The best rails will bolt through the slate, not next to it (where they can shift) or into the side of the slate (where they can crack the slate). Bolting through the slate helps achieve the rigidity that we discussed previously in the Slate section (approximating the concrete wall). It also assures that the cushion be kept in the exact correct position in relation to the ball and the opposite cushion. There are many ways to secure rail bolts to the rail, and they do make a big difference in play. Floating nut plates are easy on the installer and the manufacturer – however, they loosen easily (though they are easy to re-tighten) and leave 18 spots along the rail where the ball bounces differently than along the rest of the rails. Barrel nuts also can loosen dramatically in time – and once the nut loosens, it can’t be fixed without major work. Nut plates held on by very small screws are easy to repair, but they can’t be tightened as well as the others in the first place. The most common method on domestic tables is the T-nut which is held in place by the rail cap. It requires the manufacturer to be much more precise when making the table, so it is usually found only on the more expensive models. However, it is the most stable and strongest method in use.
Full profile, molded gum rubber cushions will allow the fastest rebound for the balls. Most regulation cushions used on American tables are actually made in China or elsewhere in Asia. American and German cushions are also available; giving a more accurate bounce and a faster game. BCA regulations require that the cushion impact point be 62.5% of ball height within ± 1%. Above this height will tend to push down on the ball, and slow it down. Below this height will tend to lift the ball off the table for a short hop – losing energy and control.
Attempts to increase the speed of Asian cushions have tended to make them less accurate. Improving their accuracy or consistency has tended to make them slower. German cushions, as you might expect, are more accurate, and a little faster. The gold standard in cushions available today are the Accufast™ cushions made by VIP Rubber in California. They are expensive, but they are noticeably faster and more accurate than any others. Even the least experienced player can usually see the difference. If you find a table you like that does not have Accufast™ cushions you may wish to pay to have your cushions replaced with Accufast™ . It will be expensive but it will be worth it.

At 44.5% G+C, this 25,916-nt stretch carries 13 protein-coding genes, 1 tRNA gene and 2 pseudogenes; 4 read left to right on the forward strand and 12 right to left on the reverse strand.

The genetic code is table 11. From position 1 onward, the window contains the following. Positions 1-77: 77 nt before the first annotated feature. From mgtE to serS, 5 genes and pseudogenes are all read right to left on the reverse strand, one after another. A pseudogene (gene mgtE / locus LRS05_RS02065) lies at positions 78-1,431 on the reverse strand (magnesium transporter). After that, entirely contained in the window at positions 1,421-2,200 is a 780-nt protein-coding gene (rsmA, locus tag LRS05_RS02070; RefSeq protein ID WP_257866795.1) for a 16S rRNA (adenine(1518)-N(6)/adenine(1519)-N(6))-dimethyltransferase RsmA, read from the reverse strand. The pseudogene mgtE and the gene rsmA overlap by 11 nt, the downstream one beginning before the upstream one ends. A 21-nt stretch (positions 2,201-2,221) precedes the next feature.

Asian cushions often last less than eight years, when they are more likely to just come loose in spots rather than to wear out. Generally, they will have a ninety-day warranty, even if the rest of the table has ten years or more. A cushion held on by 1½ inch of glue will last longer than one held on by ¾ inch of glue. Asian cushions also may start to harden, crack and lose their “bounce” in less than ten years. The best American cushions typically last twenty to fifty years. The very best cushions will even have a lifetime warranty that includes labor.
Solid wood top rails form a better surface for stapling the billiard cloth and gluing the cushions. Being more dense, they also allow a faster, more solid rebound for the ball. The wider rail found on a modern-style table will also allow a better rebound than a lighter or thinner rail, though it’s probably not a large enough difference to warrant taking a style that doesn’t match your decor. For the absolute finest play, find a modern-style table in which the rail system is built at the factory in one large piece instead of six smaller pieces. This assures that each rail is always at exactly the same distance and angle from its opposite. This feature is not available on an antique style (leather pocket) table, because it would look really ugly. However, most people still prefer the antique look. Particle board or MDF rails will be fine in the short run, but they will probably not hold up to the frequent recovering that will be usually done in a busy billiard parlor or pool hall, and they will slow the game a bit.